Fall from India Place Page 70

Jarrod’s mother threw a rose in. A girl I didn’t recognize stepped forward and threw another in. She was followed by Staci, and then an older woman, who hugged Jarrod’s mum tightly immediately afterward.

During this, I stepped forward, the paper in my hand biting into my skin. Gently I threw the paper into the grave. On it were words I’d borrowed from Shakespeare.

“Good night, sweet prince.

And flights of angels sing thee to thy rest.”

It was my way of saying good-bye, of letting him know that he mattered to me, that I’d seen him for who he really was, and that I wanted him to find peace wherever he was now.

Good night, sweet prince. And flights of angels sing thee to thy rest.

I stepped back into the crowd, taking a shuddering breath as the minister began to say his final words. In my sadness I was vaguely aware of the people near me shifting, but I didn’t look up.

I didn’t look up until I was startled by the warm, rough fingers sliding through mine to hold my hand tight. My breath left me as I turned to look up at Marco.

Shock, relief, disbelief, and gratitude moved through me.

His kind eyes locked with mine and he held on tighter.

Ellie’s words from months ago suddenly came to me in that moment.

Five years ago you started shutting us out, putting on this front, determined to take care of yourself without our help. You need to stop that. Not just for you but for us. We’re here if you need us, and frankly we need you to need us.

The truth hit me then that she’d been right all along. I needed them, I needed Marco, and I knew that just like my family needed me to need them, he needed me to need him. So I let him know that I did.

Thank you.

He read the silent message in my eyes and in answer brushed his lips against my forehead in comfort. I closed my eyes, rested my head on his shoulder, and listened as the minister laid Jarrod Fisher to rest.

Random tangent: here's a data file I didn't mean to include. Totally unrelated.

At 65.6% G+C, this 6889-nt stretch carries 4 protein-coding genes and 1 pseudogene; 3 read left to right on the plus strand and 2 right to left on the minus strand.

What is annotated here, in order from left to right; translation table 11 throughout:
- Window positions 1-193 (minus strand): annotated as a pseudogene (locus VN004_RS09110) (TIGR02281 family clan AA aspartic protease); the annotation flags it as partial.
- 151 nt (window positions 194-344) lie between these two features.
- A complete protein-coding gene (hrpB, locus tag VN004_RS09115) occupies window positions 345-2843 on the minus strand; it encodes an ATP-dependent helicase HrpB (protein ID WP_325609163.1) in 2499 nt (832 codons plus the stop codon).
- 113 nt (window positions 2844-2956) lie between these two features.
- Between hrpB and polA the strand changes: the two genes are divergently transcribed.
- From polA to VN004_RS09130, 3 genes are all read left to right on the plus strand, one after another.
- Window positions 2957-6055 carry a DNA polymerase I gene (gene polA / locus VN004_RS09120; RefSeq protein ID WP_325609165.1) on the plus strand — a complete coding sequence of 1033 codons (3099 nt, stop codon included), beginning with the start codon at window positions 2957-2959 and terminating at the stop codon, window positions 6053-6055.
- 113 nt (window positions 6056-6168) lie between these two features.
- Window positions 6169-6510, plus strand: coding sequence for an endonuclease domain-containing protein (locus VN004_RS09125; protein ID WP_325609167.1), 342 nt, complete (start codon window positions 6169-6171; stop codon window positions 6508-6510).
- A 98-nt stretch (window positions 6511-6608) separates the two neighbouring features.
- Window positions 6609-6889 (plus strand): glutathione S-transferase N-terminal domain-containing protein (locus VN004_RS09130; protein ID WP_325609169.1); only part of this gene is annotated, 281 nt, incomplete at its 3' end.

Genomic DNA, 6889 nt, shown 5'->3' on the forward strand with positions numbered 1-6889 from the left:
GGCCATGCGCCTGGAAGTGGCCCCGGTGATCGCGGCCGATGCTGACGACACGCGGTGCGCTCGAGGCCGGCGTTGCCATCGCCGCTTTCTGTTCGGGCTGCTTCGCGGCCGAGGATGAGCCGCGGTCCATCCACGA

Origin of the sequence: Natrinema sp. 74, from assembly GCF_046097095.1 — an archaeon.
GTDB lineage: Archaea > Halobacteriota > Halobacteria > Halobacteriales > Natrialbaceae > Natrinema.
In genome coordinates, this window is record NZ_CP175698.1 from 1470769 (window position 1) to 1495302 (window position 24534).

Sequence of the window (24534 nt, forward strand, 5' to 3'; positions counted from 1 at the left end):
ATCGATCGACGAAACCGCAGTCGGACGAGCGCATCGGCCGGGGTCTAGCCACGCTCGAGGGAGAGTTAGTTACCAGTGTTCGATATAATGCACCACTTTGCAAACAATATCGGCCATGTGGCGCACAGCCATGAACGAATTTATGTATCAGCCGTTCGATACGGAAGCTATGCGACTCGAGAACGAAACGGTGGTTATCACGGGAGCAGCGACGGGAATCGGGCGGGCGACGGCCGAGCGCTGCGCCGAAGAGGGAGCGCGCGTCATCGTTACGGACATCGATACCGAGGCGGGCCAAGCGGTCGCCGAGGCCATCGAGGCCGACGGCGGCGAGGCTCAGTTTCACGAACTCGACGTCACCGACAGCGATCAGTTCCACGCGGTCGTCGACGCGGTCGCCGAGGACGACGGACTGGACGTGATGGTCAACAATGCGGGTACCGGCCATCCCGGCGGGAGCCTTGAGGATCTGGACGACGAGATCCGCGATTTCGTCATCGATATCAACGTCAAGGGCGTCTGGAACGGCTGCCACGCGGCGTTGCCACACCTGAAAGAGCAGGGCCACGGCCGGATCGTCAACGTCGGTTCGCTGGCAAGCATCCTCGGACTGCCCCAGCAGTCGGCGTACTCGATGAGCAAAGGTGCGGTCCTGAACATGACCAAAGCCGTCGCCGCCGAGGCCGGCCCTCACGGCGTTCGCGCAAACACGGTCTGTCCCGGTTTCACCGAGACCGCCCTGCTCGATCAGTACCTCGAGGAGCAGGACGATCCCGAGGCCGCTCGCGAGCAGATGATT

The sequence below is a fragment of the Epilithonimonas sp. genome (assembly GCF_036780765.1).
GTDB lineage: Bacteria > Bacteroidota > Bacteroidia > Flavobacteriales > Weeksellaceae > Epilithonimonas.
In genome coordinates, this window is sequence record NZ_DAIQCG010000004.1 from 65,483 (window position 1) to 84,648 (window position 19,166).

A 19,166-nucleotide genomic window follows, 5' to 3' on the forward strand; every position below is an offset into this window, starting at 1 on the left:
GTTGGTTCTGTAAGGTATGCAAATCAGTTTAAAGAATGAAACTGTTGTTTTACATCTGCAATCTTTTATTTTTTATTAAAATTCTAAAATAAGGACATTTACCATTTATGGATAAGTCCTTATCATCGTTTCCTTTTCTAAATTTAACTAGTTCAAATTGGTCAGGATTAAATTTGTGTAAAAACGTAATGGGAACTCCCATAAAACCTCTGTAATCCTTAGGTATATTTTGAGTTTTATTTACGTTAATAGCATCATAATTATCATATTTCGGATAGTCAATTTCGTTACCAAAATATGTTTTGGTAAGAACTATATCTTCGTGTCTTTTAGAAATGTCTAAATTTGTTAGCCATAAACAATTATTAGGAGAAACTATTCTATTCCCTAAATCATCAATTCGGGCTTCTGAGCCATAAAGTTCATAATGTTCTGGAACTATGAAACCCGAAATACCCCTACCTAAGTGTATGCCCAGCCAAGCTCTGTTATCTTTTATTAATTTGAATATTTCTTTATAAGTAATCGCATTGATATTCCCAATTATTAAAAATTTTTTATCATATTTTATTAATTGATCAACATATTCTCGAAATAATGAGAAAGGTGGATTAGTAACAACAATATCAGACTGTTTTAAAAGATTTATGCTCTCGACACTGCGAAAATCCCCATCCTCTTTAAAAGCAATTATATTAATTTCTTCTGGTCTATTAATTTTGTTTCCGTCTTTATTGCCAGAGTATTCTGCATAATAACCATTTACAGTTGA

Marco’s flat wasn’t anything like he’d described.

It was a fairly new build, a two-bedroom flat at St. Leonard’s Hill east of the university. It was small, but it was furnished in a masculine, contemporary style – it captured the idea of luxury on a budget. A large flat-screen TV hung on the wall across from the three-seater sofa in the open-plan living space. A small but modern kitchen was situated in the back of the room. There was a door in the middle of the back wall that I guessed led to the bedrooms.

Marco had told me his place was a dump. He’d told me that because if he’d taken me to his flat he would have had to hide the photographs of Dylan that hung on the walls. He would have had to hide the toy box in the corner of the room, and the action figures set up by the French window that overlooked the gardens.

But he couldn’t hide the second bedroom that I had no doubt was decorated for a little boy.

Leaving me to shrug out of my coat and take a seat on his black leather sofa, Marco marched determinedly into the kitchen and started brewing me a cup of tea. My face was frozen from the winter wind, but the chill that ran deep through the rest of my body was from having to watch a fifteen-year-old be buried on a day bright with winter sun and dark with bitter confusion.

“It’s not fair,” I murmured. “And I have to move past that. You’d go crazy, wouldn’t you? If you obsessed over the unfairness of it all?”